Hospitals are a vital component of any Emergency Medical Services (EMS) system. While most people think that EMS stops at the hospital’s emergency department, the reality is that EMS is fully integrated into the hospital system, as well as the entire health care system. Procedures performed by EMS providers in the field can have a huge impact on the patient’s long term outcome. As a result hospitals are very much interested and supportive of EMS. One area that is vital to improving patient outcomes is in the field of trauma, and the District Trauma System.
Injury Surveillance Advisory Committee
As part of our overall trauma system improvement process the District of Columbia Department of Health has formed an Injury Surveillance Advisory Committee. The purpose of this committee is to:
- Develop a Trauma System Plan for the District of Columbia consistent with Best Practices and National Standard Guidelines such as the American College of Surgeons Committee on Trauma and the American Burn Association;
- Align our Trauma System to optimize Health Reform and Patient Protection and Affordable Care Act of 2009; and
- Review Injury Surveillance and Trauma Registry data and submit an annual report to the Director of the Department of Health with strategies that can be utilized by stakeholders to decrease injuries, increase trauma capacity, and improve the overall quality of trauma services in the District of Columbia.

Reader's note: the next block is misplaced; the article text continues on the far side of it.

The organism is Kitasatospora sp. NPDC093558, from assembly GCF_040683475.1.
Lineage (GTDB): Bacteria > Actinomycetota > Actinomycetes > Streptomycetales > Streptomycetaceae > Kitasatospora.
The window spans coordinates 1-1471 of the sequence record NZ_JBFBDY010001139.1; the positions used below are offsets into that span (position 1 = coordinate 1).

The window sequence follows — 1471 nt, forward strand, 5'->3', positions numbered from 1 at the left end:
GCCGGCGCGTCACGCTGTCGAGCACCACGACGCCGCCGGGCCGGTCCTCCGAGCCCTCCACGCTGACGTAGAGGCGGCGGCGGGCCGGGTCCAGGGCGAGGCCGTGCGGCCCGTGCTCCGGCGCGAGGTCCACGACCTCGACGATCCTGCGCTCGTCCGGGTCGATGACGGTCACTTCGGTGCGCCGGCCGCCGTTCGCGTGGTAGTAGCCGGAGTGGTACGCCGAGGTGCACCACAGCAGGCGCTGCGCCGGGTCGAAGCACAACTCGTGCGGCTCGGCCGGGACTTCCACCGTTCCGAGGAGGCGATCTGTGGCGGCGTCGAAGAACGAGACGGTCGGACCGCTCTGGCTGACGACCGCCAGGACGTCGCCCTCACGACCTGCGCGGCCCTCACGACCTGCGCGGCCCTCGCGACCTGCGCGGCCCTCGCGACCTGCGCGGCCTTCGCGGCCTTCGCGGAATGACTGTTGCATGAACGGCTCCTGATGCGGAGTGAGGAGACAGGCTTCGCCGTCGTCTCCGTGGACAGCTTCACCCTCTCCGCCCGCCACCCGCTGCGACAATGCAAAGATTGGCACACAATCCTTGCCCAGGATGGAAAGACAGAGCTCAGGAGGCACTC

The committee is composed of physicians and nurses from the District’s adult and pediatric trauma centers, burn centers and others.
The EMS Act of 2008 became effective March 25, 2009 as DC Law 17-357, DC Official Code §§ 7-2341.01 et seq.
The Department of Health utilizes the recommendations of the American College of Surgeons (ACS) Committee on Trauma to develop the requirements for trauma centers in the District of Columbia. We also recognize those hospitals who have received certification by the ACS as a trauma center.